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Catch-a-Calf: How responsibility emerges from complete chaos

Participants will raise the calves they catch until next year's National Western Stock Show, with some given the chance to sell them at the Junior Livestock Auction.

DENVER — If you catch it, you will raise it.

That's the idea behind the Catch-a-Calf contest at the National Western Stock Show.

Each year, kids from a handful of western states participate in an event that goes back more than 80 years. 

As cattle are released onto the Denver Coliseum floor, boys and girls ages 12 to 14 use halters to wrangle and capture a calf that they will be responsible for until next year's Junior Livestock Auction, according to the National Western Stock Show website. 

Stock Show Livestock Manager Clancy Anderson said kids who manage to capture one of the animals are invited to come back in May to get their free, sponsored steer.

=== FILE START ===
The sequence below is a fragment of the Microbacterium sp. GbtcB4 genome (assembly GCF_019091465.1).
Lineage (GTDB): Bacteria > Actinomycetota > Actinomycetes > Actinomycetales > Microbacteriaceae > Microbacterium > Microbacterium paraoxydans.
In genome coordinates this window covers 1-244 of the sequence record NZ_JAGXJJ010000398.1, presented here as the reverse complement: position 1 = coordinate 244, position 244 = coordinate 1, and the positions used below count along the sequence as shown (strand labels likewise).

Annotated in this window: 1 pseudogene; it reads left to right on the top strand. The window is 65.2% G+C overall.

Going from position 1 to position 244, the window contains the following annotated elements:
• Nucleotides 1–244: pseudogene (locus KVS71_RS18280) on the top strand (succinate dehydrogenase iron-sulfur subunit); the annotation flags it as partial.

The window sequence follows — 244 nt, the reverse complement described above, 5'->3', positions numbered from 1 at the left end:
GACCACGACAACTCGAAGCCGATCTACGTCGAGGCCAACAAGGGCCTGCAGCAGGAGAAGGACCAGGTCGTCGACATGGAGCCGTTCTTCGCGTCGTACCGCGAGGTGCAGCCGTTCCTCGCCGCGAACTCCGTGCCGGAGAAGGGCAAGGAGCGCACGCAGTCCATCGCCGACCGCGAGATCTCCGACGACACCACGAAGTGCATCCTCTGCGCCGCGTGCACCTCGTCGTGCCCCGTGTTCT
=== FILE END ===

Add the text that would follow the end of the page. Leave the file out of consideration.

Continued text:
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The kids will then raise their calves for the next nine months, according to Anderson. They'll write monthly sponsor letters, keep accurate records, take them to shows and community events, and have fun.

Next January, Anderson said the kids will bring their market-ready steers back to the Stock Show for the opening weekend to turn in their record book, give a speech and interview, and show and sell their steers.

The contestants with the top two steers will participate in next year's Junior Livestock Auction, Anderson said. Half of the money from the sale of the steers is divided between all of the kids who complete the program, with money going to college, savings, or a steer for next year's project.

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9NEWS plans to follow the kids as they care for the calves until next year's Stock Show.

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